SO!,. HIRSCH, chairman, 4th ward.
W. T. HUME, secretary, 2d ward.
P. I WILLIS, 1st ward.
JAM ICS UYV.V8. 3d ward.
W. F. MATHEWS, 5th ward.
CAUL A. HfiANDlKS, Ctb. ward. '
H. M. BUSH, 7th ward.
JOHN WOOD 8th ward.
JOHN M. LEWIS, 0th ward.
1. A. MOIJKiS, 10th ward.
W. H. MOORE, llth ward.
.fudge Williams is favorable to the
sciieme of harirony that is presented by
the united republican county committee.
"1 believe in harmony." slid he last night,
at. his residence, "and will do all in my
power to bring il about. The matter was
explained to me today by a few gentle
men, and f agree with the proposition as
described by them. There of course may
be more details which require alteration,
but tlie general proposition is very fair,
and I hope that the other side may see fit
to accept it.
"I belong to no faction: l am identified
with neither, but I hope to see the repub
lican party succeed in the coining election.
The fictions must get together if thev
expect to win.
"The use of my name as arbiter is
wholly unanthorized. No ouehas consult
ed me upon the subject. I cannot sav
whether or not I would accept the .respon
sibility till I have fully examined the mat
ter. I desire to understand the terms of
the arbitration."
Joseph Simon, who is the leader of the
opposing faction, was not ready to express
an opinion upon the subject. "I have
heard of the paper." said he. "but I hive
nol hajl time to examine it. and I am
therefore net in a position to discuss it."
A copy was offered Mr. Simon for per
usal, but he said that he was too busy
with legal matters to study it. '"The pro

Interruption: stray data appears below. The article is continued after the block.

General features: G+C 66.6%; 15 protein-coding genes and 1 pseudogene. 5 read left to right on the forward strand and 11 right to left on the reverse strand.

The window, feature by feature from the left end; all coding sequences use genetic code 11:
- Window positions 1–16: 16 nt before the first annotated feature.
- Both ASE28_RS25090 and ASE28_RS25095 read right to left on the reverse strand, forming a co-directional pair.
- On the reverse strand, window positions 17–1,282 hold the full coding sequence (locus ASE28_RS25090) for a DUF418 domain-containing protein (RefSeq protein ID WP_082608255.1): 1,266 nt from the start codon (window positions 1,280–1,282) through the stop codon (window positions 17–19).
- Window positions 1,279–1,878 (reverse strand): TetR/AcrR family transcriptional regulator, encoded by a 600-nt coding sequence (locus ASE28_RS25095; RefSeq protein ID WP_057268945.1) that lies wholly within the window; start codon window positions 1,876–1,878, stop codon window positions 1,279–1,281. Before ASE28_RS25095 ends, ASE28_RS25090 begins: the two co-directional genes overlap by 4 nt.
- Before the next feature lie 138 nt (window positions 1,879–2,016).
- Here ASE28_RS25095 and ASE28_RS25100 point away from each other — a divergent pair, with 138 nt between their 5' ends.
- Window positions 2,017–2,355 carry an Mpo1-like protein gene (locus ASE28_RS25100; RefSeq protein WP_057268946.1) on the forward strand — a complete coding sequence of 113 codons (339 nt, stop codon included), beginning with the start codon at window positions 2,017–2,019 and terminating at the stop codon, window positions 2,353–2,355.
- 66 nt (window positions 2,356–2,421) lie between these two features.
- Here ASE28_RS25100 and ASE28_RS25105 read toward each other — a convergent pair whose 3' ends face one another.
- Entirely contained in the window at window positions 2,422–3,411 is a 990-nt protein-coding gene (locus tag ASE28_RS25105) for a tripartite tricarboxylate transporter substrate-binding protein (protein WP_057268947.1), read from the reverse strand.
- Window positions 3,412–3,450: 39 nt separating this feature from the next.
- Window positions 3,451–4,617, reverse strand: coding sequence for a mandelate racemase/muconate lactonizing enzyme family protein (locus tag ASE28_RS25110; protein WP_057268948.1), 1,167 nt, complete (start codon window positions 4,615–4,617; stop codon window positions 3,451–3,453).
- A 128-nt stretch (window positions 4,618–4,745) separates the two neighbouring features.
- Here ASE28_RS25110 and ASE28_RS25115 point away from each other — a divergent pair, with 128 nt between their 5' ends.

position will doubtless receive considera
tion from the county committee," said he,
"and it will take whatever action it may
see fit. A meeting will probably be callej
to consider the subject. Just now I am
very busy preparing a case for tomorrow,
and I shall not have time to investigate
the subject."
Notwithstanding Mr. Simon's disclaim
er, it seems very evident that he has given
the paper some thought. Mr. Hume, the
secretary of the Mitchell-Republican coun
ty committee, served the notice upon
Chairman Donald McKay, of the opposing
faction's eounty committee, at about 9:30
yesterday morning. An hour afterward,
Mr. McKay went to Mr. Simon's office,
carrying the paper in his hand.
When Chairman McKay was asked for
his opinion he had none" to offer. "The
proposition will have to be considered by
the county committee. As yet I have not
called a meeting of the committee, and do
not know that one will be held this week.
I have just received the document and
have not had time to thoroughlv examine
if." ' '
"Has Mr. Simon seen the proposition
yet ?" was asked.
"No, he has not seen it yet," replied
the chairman.
Kx-Pcnator John H. Mitchell as seen,
and this inquiry made of him:
"Have, you seen and are you familiar
with the written proposition submitted to